They are written to a People supposed to be well-versed in the history of the Old Testament, and well-acquainted with all that had happened to their fathers and had been written for their admonition. Instructed in the past history of their nation, they will readily understand the relation between the testings and judgments in the past with which they are familiar, and those similar circumstances in which they will find themselves in a yet future day.
While the historical events connected with the rebukes are carried down from Exodus to the period of the Minor Prophets, the promises cover a different period; commencing with the period of Eden, and ending with the period of Solomon.
The subjects of the rebukes follow the order of the departure of the People from Jehovah. Their decline and apostasy is traced out in the historical references contained in these Epistles.
All blessing depended on the national adherence of the chosen nation to the conditions of the Covenant made with them from the days of the Exodus to the days of the Minor Prophets.
We see them, in the history, coming down, down, down; till we find them stripped of all blessing (nationally), poor, miserable and blind. All that seems to be hoped for, or looked for, among the People is a few individuals who will speak to one another and think upon the Coming One (Mal. iii.16). Later, we see these in the persons of Zacharias and Elisabeth (Luke i.5,6), Simeon (Luke ii.25), and Anna (Luke ii.36-38), and others, "who were waiting for the consolation of Israel," and looking "for redemption in Jerusalem." (Compare Mark xv.43 and Luke xxiv.21).
We have seen that this same historical order is followed in these seven Epistles to the Assemblies.
But when we turn to the PROMISES, then all is different. They proceed in the opposite direction. The order, instead of descending - from Israel's highest ground of privilege (Exodus) to the lowest stage of spiritual destitution (Minor Prophets) - ascends, in the counsels of Jehovah, from tending a garden to sharing His throne.
This will be readily seen as we trace it out in the promises made in Rev. ii. and iii.
But first we must note that they are all intensely individual. There is no corporate existence recognised as such. Each one of the seven promises commences with the same words, "to him that overcometh." This answers to the language of the Four Gospels, and the Epistle to the Hebrews: e.g., "He that endureth to the end," and resists all the flood of evil by which he will be surrounded, he shall be saved.
Such phraseology is foreign to the language of the later Pauline Church Epistles.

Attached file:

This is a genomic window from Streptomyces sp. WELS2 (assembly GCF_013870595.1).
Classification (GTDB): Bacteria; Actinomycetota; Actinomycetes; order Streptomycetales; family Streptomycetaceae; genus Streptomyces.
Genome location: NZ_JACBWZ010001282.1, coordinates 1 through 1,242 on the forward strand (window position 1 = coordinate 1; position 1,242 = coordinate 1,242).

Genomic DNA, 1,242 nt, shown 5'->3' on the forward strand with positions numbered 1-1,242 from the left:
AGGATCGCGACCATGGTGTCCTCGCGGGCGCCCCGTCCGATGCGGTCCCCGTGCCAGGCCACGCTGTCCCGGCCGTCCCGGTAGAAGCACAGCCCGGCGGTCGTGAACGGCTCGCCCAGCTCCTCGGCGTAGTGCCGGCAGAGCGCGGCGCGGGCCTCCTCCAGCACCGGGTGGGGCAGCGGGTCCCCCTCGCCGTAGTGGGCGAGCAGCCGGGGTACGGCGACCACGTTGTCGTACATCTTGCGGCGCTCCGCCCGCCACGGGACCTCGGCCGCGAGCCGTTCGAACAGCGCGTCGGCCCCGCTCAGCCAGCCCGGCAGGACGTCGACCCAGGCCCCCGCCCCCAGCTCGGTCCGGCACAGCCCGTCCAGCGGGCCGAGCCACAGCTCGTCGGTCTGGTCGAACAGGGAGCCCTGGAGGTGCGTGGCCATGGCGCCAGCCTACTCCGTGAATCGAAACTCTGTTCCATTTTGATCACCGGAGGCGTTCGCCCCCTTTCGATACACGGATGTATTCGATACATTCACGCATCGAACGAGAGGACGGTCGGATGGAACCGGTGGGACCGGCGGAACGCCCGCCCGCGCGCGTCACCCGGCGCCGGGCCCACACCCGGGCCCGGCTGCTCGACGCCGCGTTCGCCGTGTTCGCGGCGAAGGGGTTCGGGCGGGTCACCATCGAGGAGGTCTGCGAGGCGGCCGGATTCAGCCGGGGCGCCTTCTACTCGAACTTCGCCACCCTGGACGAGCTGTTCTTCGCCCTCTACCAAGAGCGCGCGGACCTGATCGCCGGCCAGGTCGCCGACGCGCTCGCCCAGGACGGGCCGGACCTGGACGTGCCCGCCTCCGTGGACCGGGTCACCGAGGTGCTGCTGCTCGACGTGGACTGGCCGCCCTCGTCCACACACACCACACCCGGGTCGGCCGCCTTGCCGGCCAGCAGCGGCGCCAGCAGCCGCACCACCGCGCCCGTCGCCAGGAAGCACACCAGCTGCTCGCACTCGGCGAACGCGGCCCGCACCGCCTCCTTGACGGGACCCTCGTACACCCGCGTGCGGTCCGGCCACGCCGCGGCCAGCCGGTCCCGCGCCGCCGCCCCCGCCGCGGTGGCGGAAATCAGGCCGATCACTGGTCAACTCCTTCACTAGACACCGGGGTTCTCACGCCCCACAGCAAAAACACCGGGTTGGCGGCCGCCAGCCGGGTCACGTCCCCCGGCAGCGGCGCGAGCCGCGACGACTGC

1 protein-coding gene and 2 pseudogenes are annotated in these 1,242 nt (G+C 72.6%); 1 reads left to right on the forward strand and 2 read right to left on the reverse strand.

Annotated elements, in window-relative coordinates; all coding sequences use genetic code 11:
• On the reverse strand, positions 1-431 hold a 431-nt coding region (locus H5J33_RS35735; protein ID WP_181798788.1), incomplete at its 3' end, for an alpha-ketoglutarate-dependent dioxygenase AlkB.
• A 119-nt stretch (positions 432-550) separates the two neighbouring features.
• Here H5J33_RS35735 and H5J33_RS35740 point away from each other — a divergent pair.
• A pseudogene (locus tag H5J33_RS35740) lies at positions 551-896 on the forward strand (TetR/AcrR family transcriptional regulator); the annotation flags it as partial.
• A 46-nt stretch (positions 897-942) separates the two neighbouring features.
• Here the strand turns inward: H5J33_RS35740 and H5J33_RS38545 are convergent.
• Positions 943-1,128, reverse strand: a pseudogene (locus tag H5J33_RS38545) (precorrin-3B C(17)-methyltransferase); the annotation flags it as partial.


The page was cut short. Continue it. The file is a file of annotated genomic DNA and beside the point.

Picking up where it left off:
The whole period covered by "the day of the Lord" is called the final meeting of the ages, or the (...) (sunteleia); but, the crisis in which it culminates is called the (...) (telos), the end of the age.
Both are rendered "end" in the New Testament, but the use of these two words must be carefully distinguished.
Sunteleia denotes a finishing or ending together, or in conjunction with other things. Consummation is perhaps the best English rendering.  It implies that several things meet together, and reach their end during the same period; whereas telos is the point of time at the end of that period.  For example, in Matt. xxiv.3 the disciples ask, "What shall be the sign of thy coming, and of the sunteleia of the age."
In His answer to this question the Lord speaks of the whole period, and covers the whole of the sunteleia. But three times He mentions the telos (1) to say that "the telos is not yet" (verse 6); (2) to give a promise to him "that shall endure unto the telos" (verse 13); (3) to mark the crisis in verse 14, which comes immediately after the close of the preaching of "the gospel of the kingdom." "Then shall the telos come." The sign of the telos is the setting up of "the abomination of desolation spoken of by Daniel the prophet." Thus the telos, and he who endures to this, the same shall be saved, and will be among the overcomers specially referred to in these seven Epistles; to whom these promises are made, and to whom they peculiarly refer.
They are seven in number, as we know: but we have to note that the seven here, as elsewhere, is divided into three and four.
Each Epistle ends with two things: (1) an injunction to "hear;" (2) a promise to him that "overcometh." In the first three Epistles the Promise comes after the Injunction. In the last four it comes before it.
This is because the first three are connected, by reference, to what is written of the Divine provisions in the books of Genesis and Exodus (the Garden and the Wilderness); while the latter four are connected with the Land and the thrones of David and Solomon: the number three marking Heavenly or Divine perfection; and the number four having to do with the earth.
Let us look at these Promises in order.